When he was 5 years old, Cullen Jones swooped down a slide at a Pennsylvania waterpark aboard an innertube. At the bottom, his tube flipped, trapping him underwater for half a minute.
Jones lost consciousness. Lifeguards had to pull him out of the water and resuscitate him.
But instead of letting that accident spark a fear of water in her son, Jones’ mother, who had tried to save him and started to drown as well, enrolled him in swim lessons. Those lessons led Jones, who is African-American, into a sport historically dominated by Anglo athletes — and one at which he excelled.
“Swimming wasn’t something I was naturally drawn to,” Jones said during a recent trip to teach a learn-to-swim clinic in Austin. He ended up loving it and climbed to the top of the sport, winning a total of four medals in relays and one individual freestyle event at the 2008 and 2012 Olympic Games.
Now he’s determined to help keep others safe around water, introduce them to a great form of exercise and open up a whole world of recreational opportunities.
The effects of segregation and fear have long kept many black Americans from learning how to swim. For decades, black people were banned from public swimming pools and beaches.
In a 2017 study, researchers at the University of Memphis and the University of Nevada-Las Vegas found that nearly 64 percent of African-American children today have no or low swimming ability, compared with 45 percent of Hispanic children and 40 percent of Caucasian children.
Jones came to Austin in January as part of an effort by USA Swimming to try to improve those numbers. The group’s Swim 1922 program is designed to increase swimming participation and decrease drowning rates within the African-American community.
About 25 women from the Sigma Gamma Rho service sorority, ranging in age from their 20s to their 50s, participated in the clinic, held at Austin Aquatics and Sports Academy. Some had never gotten in a swimming pool before. Others had been in a pool but weren’t confident swimmers.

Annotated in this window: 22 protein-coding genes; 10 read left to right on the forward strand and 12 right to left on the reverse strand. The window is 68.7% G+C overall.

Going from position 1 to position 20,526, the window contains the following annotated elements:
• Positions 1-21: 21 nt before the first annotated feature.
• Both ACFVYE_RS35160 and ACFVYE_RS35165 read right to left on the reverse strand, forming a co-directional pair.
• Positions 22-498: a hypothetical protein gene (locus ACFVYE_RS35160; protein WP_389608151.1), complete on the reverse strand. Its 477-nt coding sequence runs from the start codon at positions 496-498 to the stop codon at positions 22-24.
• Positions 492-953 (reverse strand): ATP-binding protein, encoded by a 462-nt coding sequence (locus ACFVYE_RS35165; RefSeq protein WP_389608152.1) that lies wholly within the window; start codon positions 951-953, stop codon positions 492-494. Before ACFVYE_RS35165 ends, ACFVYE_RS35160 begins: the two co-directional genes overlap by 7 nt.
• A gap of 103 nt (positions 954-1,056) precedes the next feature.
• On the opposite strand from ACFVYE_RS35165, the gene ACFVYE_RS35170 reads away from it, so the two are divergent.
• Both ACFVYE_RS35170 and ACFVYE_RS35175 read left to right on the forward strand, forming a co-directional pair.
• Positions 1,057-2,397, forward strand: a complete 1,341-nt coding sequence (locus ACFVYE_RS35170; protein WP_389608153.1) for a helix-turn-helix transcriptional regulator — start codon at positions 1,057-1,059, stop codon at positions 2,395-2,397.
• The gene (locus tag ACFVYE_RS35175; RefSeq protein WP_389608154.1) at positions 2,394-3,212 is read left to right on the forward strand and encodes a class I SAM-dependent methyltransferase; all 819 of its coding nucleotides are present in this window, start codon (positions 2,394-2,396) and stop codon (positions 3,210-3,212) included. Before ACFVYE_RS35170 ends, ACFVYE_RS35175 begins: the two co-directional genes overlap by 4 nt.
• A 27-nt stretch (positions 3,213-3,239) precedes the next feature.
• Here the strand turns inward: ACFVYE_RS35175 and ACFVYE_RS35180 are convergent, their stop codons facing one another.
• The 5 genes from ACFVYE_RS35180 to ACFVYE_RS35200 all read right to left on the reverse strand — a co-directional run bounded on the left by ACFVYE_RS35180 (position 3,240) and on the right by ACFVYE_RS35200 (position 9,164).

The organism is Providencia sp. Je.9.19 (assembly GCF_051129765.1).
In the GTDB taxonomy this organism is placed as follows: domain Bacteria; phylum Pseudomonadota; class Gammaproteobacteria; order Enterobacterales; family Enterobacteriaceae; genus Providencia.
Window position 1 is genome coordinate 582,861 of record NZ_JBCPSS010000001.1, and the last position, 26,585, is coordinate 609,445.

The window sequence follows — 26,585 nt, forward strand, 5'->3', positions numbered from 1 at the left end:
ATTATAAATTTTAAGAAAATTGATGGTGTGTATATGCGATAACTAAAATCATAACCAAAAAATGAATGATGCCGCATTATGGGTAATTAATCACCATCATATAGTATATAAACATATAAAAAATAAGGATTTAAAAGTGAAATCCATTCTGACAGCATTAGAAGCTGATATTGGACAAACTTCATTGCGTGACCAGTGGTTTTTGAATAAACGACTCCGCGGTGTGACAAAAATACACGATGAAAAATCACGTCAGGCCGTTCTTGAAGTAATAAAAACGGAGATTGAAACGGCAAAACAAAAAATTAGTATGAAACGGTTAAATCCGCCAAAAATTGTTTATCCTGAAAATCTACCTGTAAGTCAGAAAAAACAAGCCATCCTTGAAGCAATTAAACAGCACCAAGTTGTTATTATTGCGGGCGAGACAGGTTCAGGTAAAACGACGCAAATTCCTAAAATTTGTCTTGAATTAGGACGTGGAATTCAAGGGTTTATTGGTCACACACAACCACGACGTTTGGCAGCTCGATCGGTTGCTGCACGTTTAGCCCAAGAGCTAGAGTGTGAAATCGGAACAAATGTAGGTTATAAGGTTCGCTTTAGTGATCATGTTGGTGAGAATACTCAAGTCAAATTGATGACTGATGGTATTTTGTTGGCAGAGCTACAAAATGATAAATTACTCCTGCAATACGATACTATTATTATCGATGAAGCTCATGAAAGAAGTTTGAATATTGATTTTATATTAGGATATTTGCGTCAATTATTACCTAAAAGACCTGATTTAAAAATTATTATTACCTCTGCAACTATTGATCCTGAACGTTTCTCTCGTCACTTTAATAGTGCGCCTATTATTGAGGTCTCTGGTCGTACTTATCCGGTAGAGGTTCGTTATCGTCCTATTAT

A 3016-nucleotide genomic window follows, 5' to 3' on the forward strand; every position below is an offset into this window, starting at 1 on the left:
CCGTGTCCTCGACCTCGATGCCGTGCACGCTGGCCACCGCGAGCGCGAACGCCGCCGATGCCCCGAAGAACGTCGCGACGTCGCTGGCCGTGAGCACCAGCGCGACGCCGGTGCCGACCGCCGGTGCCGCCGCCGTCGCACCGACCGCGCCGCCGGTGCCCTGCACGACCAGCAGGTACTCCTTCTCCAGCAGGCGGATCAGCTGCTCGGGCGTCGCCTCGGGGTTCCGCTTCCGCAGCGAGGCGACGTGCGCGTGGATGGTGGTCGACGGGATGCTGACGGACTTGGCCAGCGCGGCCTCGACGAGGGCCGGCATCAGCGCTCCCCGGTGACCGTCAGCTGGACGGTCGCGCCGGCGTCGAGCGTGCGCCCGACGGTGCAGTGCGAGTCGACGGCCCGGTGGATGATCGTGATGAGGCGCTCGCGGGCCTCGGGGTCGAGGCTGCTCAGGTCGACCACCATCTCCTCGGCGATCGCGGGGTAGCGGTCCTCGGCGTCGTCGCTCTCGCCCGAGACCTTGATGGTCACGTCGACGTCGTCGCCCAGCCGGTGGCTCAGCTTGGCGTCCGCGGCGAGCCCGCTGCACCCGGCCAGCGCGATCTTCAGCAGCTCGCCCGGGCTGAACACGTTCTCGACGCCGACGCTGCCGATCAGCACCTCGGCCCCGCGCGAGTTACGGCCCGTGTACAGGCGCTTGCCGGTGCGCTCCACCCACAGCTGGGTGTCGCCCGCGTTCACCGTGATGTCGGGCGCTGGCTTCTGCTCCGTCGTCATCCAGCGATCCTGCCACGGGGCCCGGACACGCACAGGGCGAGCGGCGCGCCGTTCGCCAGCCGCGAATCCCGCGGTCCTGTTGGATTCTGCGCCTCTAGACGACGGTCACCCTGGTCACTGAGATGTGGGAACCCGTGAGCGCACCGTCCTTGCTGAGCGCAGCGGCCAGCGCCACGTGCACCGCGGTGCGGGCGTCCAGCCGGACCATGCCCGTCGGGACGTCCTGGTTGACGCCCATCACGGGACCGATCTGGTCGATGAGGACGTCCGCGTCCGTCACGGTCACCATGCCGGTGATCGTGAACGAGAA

The women faced their trepidation head on. After a 45-minute talk from Jones, they headed outside on a chilly afternoon and lined up on the edge of the heated pool. Jones encouraged them with kindness and determination. At first, they put their feet in the water and practiced kicking. After 10 or 15 minutes, they eased into the water, gripping the edge of the pool. Soon they were kicking, one at a time, across the pool using a kickboard, under Jones’ watchful eye. As each one finished, a cheer arose from the others.
Virginia Pearson, the Southwest region corporate sponsorship liaison for Sigma Gamma Rho, says Jones’ story is not uncommon. Pearson almost drowned, too, when she was in fifth grade, and the incident made her fearful of water.
“My parents didn’t make me get back in the water — not that it wasn’t important, but we didn’t live around pools,” she said.
She helped bring Jones’ clinic to Austin in part to focus on making sure the next generation knows how to swim, but also to make sure she and others her age know how to swim, too. “I know how to float, but the clinic gave me a greater security and skill to know that, hey, swimming is something I can do,” she says.
She has since registered herself, her husband and her son for swim lessons.
“These women are impacting their families and communities through this partnership, and our mutual goal is to be inclusive to all backgrounds, ages and ability levels,” says Matt Farrell, chief marketing officer of USA Swimming, which teams with Sigma Gamma Rho to put on learn-to-swim clinics around the country. (Another is planned for Austin later this year, but dates have not been set.)
Drowning ranks as the second leading cause of accidental death under the age of 14, behind car wrecks, and drowning rates are nearly three times higher among black children than white children. Children are four times more likely to learn how to swim if a parent knows how.
So why the discrepancy in swimming skills among racial groups? A couple of factors come into play.
“Sometimes we pass things on generationally,” said LaShonda Johnson, Southwest regional director of Sigma Gamma Rho. “Income plays a role. Some people just don’t have access, so they never learn.”
Yolanda Castillo, chair of the local Swim 1922 program, had taken a swim lesson before Jones’ clinic but still harbored a fear of deep water. Some of her friends and family members never learned how to swim; some of them panic in the water. She wanted to move beyond that.
“When (Jones) said we wouldn’t be able to stand up in the pool, I felt a little anxious,” she said.
That didn’t matter. With her sorority sisters at her side, she eased into the pool, dunked her face in the water and, ultimately, glided across the surface. And she left with a bit of confidence she didn’t have when she arrived — one that comes with knowing how to swim.
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